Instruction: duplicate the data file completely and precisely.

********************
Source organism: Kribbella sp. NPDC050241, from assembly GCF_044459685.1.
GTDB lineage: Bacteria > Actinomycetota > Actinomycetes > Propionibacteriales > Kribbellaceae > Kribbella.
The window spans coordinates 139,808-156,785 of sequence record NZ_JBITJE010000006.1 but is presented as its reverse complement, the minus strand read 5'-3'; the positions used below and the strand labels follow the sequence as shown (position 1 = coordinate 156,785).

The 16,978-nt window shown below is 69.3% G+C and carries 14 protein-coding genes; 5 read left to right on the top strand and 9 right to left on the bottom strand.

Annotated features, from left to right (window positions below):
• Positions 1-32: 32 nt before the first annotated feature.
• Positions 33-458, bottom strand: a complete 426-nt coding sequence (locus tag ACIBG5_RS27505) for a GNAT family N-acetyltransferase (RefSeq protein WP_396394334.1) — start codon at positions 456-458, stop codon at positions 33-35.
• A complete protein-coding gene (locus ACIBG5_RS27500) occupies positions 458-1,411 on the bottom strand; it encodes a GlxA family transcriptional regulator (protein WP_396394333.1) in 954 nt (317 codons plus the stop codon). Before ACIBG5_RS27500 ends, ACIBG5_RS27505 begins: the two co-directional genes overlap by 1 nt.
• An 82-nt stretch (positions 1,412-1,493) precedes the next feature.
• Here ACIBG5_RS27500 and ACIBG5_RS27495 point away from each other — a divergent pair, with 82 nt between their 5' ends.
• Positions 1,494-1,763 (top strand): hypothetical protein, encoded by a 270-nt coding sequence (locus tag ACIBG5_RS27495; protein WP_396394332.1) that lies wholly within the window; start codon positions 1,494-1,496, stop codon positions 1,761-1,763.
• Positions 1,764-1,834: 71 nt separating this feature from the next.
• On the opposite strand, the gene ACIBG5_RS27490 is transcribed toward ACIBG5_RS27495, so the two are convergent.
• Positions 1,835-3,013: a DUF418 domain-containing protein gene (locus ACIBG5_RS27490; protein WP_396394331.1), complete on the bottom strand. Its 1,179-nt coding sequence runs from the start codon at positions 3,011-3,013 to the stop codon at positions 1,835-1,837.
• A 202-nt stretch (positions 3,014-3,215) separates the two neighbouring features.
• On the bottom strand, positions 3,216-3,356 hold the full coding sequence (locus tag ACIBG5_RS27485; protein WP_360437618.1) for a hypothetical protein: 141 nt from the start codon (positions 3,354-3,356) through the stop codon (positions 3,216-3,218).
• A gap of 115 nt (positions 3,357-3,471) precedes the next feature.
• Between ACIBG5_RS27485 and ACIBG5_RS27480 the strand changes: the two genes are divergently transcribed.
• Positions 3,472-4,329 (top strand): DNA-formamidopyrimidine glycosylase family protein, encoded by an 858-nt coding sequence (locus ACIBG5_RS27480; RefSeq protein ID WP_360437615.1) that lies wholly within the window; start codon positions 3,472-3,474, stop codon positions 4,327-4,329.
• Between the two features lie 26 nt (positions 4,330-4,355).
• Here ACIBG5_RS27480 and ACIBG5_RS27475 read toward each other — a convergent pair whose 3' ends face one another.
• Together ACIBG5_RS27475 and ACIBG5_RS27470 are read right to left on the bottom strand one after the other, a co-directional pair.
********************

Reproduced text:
Source organism: Kribbella sp. NPDC050241, from assembly GCF_044459685.1.
GTDB lineage: Bacteria > Actinomycetota > Actinomycetes > Propionibacteriales > Kribbellaceae > Kribbella.
The window spans coordinates 139,808-156,785 of sequence record NZ_JBITJE010000006.1 but is presented as its reverse complement, the minus strand read 5'-3'; the positions used below and the strand labels follow the sequence as shown (position 1 = coordinate 156,785).

The 16,978-nt window shown below is 69.3% G+C and carries 14 protein-coding genes; 5 read left to right on the top strand and 9 right to left on the bottom strand.

Annotated features, from left to right (window positions below):
• Positions 1-32: 32 nt before the first annotated feature.
• Positions 33-458, bottom strand: a complete 426-nt coding sequence (locus tag ACIBG5_RS27505) for a GNAT family N-acetyltransferase (RefSeq protein WP_396394334.1) — start codon at positions 456-458, stop codon at positions 33-35.
• A complete protein-coding gene (locus ACIBG5_RS27500) occupies positions 458-1,411 on the bottom strand; it encodes a GlxA family transcriptional regulator (protein WP_396394333.1) in 954 nt (317 codons plus the stop codon). Before ACIBG5_RS27500 ends, ACIBG5_RS27505 begins: the two co-directional genes overlap by 1 nt.
• An 82-nt stretch (positions 1,412-1,493) precedes the next feature.
• Here ACIBG5_RS27500 and ACIBG5_RS27495 point away from each other — a divergent pair, with 82 nt between their 5' ends.
• Positions 1,494-1,763 (top strand): hypothetical protein, encoded by a 270-nt coding sequence (locus tag ACIBG5_RS27495; protein WP_396394332.1) that lies wholly within the window; start codon positions 1,494-1,496, stop codon positions 1,761-1,763.
• Positions 1,764-1,834: 71 nt separating this feature from the next.
• On the opposite strand, the gene ACIBG5_RS27490 is transcribed toward ACIBG5_RS27495, so the two are convergent.
• Positions 1,835-3,013: a DUF418 domain-containing protein gene (locus ACIBG5_RS27490; protein WP_396394331.1), complete on the bottom strand. Its 1,179-nt coding sequence runs from the start codon at positions 3,011-3,013 to the stop codon at positions 1,835-1,837.
• A 202-nt stretch (positions 3,014-3,215) separates the two neighbouring features.
• On the bottom strand, positions 3,216-3,356 hold the full coding sequence (locus tag ACIBG5_RS27485; protein WP_360437618.1) for a hypothetical protein: 141 nt from the start codon (positions 3,354-3,356) through the stop codon (positions 3,216-3,218).
• A gap of 115 nt (positions 3,357-3,471) precedes the next feature.
• Between ACIBG5_RS27485 and ACIBG5_RS27480 the strand changes: the two genes are divergently transcribed.
• Positions 3,472-4,329 (top strand): DNA-formamidopyrimidine glycosylase family protein, encoded by an 858-nt coding sequence (locus ACIBG5_RS27480; RefSeq protein ID WP_360437615.1) that lies wholly within the window; start codon positions 3,472-3,474, stop codon positions 4,327-4,329.
• Between the two features lie 26 nt (positions 4,330-4,355).
• Here ACIBG5_RS27480 and ACIBG5_RS27475 read toward each other — a convergent pair whose 3' ends face one another.
• Together ACIBG5_RS27475 and ACIBG5_RS27470 are read right to left on the bottom strand one after the other, a co-directional pair.